A grant from the Yale School of Medicine may soon help improve the health of families in New Haven.

On Wednesday night, the Board of Alders approved a grant from YSM to fund enhanced care for pregnant and parenting women. The $300,000 grant will primarily pay the salaries of staffers of the city’s MOMS Partnership — a consortium of several organizations, including the city Health Department, dedicated to protecting the health of New Haven families. The funding will be allocated over the course of three years from July 2014 to June 2017.

“Having healthy families transcends every public health issue,” said Maria Damiani, director of women’s health and child health at the city Health Department. “The MOMS Partnership is an intensive case management initiative for pregnant women and their families.”

While the grant will help pay staffers across several organizations in the MOMS Partnership, Damiani said that the grant funds will largely be used to pay the salaries of the Health Department’s staff members.

According to Damiani, the MOMS Partnership aims to provide assistance to women applying for insurance to counsel them in case management, which is the process of evaluating several health care options to determine which best fits a patient’s needs. Damiani said this type of counseling is essential to ensure families have access to quality health care and support services during the prenatal stage and the early stages of parenting.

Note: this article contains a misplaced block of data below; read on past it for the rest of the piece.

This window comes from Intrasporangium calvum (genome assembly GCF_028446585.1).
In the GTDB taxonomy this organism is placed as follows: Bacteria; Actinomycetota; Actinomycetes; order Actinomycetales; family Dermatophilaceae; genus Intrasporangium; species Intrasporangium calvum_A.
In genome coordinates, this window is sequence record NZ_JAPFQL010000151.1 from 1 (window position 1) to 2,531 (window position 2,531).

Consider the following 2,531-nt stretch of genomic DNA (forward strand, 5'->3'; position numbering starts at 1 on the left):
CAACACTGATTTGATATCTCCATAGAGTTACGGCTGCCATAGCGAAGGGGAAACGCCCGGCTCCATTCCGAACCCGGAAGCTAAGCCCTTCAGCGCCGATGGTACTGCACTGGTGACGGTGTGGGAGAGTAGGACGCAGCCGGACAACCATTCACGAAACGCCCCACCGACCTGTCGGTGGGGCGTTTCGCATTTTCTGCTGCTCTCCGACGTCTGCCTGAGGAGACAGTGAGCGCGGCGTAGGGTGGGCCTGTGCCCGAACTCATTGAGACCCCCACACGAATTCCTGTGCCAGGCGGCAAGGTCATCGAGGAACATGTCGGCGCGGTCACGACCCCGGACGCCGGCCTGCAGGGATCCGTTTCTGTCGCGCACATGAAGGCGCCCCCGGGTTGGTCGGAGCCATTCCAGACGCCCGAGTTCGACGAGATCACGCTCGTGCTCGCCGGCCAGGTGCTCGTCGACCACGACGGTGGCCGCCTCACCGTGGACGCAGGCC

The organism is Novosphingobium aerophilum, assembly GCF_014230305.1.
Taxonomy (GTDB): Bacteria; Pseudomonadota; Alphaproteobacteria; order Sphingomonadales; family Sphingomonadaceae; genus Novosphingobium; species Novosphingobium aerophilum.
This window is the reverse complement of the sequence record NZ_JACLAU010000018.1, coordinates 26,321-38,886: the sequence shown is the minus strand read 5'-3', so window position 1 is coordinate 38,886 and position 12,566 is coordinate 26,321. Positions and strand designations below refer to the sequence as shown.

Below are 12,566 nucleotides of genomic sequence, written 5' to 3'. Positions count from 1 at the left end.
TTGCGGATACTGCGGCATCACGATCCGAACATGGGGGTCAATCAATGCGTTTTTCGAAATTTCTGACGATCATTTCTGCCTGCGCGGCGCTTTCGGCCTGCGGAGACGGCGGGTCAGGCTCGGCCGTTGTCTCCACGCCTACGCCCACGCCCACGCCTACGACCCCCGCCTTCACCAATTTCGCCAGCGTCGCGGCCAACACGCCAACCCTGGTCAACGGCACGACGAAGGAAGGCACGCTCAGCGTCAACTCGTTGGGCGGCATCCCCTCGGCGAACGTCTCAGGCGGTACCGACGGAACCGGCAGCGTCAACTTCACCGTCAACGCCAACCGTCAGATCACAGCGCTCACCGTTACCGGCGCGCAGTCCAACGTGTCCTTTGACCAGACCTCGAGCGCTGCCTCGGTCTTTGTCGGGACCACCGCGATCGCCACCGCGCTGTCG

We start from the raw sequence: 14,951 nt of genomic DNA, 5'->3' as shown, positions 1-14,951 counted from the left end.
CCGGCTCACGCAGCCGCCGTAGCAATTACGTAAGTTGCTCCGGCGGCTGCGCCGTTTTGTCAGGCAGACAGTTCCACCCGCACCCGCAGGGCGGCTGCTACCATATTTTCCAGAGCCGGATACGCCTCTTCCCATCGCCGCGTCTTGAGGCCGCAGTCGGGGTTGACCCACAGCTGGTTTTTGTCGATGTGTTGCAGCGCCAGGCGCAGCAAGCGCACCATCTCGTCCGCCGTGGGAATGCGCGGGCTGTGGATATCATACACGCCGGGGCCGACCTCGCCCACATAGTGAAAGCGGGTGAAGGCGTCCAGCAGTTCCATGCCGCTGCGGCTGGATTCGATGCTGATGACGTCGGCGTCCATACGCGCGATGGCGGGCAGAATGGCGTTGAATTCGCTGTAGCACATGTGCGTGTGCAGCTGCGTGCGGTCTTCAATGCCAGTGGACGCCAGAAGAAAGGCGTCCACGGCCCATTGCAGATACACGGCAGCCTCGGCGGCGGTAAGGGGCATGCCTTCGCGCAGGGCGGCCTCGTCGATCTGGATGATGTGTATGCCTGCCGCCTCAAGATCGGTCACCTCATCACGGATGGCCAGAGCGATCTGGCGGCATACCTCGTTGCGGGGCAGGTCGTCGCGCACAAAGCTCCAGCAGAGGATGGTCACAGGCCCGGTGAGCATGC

The board’s Human Services Committee heard the grant proposal from Damiani, who spoke on behalf of proposal writer and Community Service Administrator Dr. Martha Okafor. Human Services Committee Chair and Ward 14 Alder Santiago Berrios-Bones said he was confident the proposal would be approved.

“It’s a grant. It doesn’t cost the city anything,” Berrios-Bones said. “It was a sure bet to be approved.”

Berrios-Bones nonetheless raised concerns about the $10,000 dollar implementation cost outlined in the proposal, which would accompany the grant.

Damiani dispelled doubts by clarifying that the cost was already accounted for in the city’s general operating fund and, as a result, would pose no additional stress to the city budget.

Mayor Toni Harp, who had expressed her support for the grant in previous meetings with Okafor, was eager to see its approval.

She said the grant would allow MOMS to continue to operate and provide assistance to mothers and babies at a critical time in development. Harp added that the initiative would lower infant mortality rates in New Haven, which she said were indicators of broader health issues in the city.

“We hope this collaboration between the city and the Yale School of Medicine will lead to a greater awareness of the need to maintain good health,” Harp said.

The MOMS partnership is based in the Temple Medical Center at 40 Temple St. in New Haven.